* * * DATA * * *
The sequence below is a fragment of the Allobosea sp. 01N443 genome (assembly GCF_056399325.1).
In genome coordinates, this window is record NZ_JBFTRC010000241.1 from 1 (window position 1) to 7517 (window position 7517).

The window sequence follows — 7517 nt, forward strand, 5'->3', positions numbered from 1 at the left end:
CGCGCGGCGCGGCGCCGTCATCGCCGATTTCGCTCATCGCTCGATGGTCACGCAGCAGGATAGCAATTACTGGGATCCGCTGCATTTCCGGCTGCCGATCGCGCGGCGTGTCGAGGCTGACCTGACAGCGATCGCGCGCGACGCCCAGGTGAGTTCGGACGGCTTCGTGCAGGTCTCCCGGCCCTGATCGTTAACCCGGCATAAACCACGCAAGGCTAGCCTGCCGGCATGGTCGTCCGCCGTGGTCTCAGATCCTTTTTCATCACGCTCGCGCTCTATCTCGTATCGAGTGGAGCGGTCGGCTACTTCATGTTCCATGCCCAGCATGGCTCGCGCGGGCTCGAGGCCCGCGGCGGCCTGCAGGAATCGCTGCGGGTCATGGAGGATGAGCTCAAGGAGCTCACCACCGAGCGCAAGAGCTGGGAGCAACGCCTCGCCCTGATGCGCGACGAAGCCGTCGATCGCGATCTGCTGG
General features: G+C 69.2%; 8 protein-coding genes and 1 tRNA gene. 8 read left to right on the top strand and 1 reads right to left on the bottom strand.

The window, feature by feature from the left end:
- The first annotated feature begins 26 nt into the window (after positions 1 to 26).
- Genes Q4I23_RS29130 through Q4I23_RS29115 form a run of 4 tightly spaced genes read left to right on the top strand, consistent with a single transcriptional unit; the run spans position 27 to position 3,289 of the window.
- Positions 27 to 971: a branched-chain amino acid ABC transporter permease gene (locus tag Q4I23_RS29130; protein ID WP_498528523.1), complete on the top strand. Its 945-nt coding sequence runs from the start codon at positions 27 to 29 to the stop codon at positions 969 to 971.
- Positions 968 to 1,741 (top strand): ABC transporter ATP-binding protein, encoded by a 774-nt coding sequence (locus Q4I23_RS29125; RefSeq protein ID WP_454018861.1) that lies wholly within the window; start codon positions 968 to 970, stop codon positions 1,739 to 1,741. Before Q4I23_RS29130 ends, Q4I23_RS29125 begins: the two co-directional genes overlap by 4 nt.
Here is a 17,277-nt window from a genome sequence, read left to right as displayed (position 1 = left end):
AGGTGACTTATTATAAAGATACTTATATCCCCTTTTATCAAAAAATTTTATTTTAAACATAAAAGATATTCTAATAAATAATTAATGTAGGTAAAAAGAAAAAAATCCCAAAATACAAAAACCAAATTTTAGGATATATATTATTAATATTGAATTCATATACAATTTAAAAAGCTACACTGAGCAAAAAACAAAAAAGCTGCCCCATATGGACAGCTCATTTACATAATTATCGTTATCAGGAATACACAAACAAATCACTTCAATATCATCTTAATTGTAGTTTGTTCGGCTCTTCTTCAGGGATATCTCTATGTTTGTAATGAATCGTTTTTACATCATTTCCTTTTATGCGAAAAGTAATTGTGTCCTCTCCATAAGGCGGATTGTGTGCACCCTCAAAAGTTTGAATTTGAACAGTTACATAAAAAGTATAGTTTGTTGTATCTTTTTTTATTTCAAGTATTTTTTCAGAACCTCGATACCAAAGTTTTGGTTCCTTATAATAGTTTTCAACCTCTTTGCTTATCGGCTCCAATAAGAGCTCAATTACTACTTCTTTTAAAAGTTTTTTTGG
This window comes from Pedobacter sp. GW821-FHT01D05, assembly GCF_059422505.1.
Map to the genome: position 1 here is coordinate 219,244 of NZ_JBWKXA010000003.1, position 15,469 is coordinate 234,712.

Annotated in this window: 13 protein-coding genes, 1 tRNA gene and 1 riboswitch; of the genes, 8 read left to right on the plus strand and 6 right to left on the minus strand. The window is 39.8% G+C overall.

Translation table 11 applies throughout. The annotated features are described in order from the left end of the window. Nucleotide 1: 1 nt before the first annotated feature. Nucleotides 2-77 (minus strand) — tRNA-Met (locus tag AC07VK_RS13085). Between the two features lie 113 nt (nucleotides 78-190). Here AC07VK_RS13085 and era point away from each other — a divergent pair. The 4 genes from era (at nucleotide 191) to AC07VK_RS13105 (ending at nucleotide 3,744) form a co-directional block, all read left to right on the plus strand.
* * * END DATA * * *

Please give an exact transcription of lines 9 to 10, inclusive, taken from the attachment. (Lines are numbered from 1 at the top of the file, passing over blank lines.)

- Positions 27 to 971: a branched-chain amino acid ABC transporter permease gene (locus tag Q4I23_RS29130; protein ID WP_498528523.1), complete on the top strand. Its 945-nt coding sequence runs from the start codon at positions 27 to 29 to the stop codon at positions 969 to 971.
- Positions 968 to 1,741 (top strand): ABC transporter ATP-binding protein, encoded by a 774-nt coding sequence (locus Q4I23_RS29125; RefSeq protein ID WP_454018861.1) that lies wholly within the window; start codon positions 968 to 970, stop codon positions 1,739 to 1,741. Before Q4I23_RS29130 ends, Q4I23_RS29125 begins: the two co-directional genes overlap by 4 nt.